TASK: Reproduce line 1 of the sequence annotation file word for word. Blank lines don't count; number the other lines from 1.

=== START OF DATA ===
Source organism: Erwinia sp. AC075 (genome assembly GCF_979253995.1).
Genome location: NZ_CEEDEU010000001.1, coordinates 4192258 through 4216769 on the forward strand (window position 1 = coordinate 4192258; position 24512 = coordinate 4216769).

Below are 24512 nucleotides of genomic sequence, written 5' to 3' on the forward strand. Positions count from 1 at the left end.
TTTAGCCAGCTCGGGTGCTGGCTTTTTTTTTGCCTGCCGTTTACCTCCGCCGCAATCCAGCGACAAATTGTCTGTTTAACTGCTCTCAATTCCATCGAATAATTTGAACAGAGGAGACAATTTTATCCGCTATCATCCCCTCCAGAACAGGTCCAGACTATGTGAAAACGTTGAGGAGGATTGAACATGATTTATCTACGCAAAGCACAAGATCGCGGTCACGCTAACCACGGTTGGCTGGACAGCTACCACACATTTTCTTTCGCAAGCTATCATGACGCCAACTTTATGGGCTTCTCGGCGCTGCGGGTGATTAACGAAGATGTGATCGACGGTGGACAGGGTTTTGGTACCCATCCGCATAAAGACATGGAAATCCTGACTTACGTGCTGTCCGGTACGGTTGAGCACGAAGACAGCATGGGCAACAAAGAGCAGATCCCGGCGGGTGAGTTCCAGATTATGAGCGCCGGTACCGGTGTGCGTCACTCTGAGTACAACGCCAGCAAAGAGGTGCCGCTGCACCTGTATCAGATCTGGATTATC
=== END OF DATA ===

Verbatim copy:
Source organism: Erwinia sp. AC075 (genome assembly GCF_979253995.1).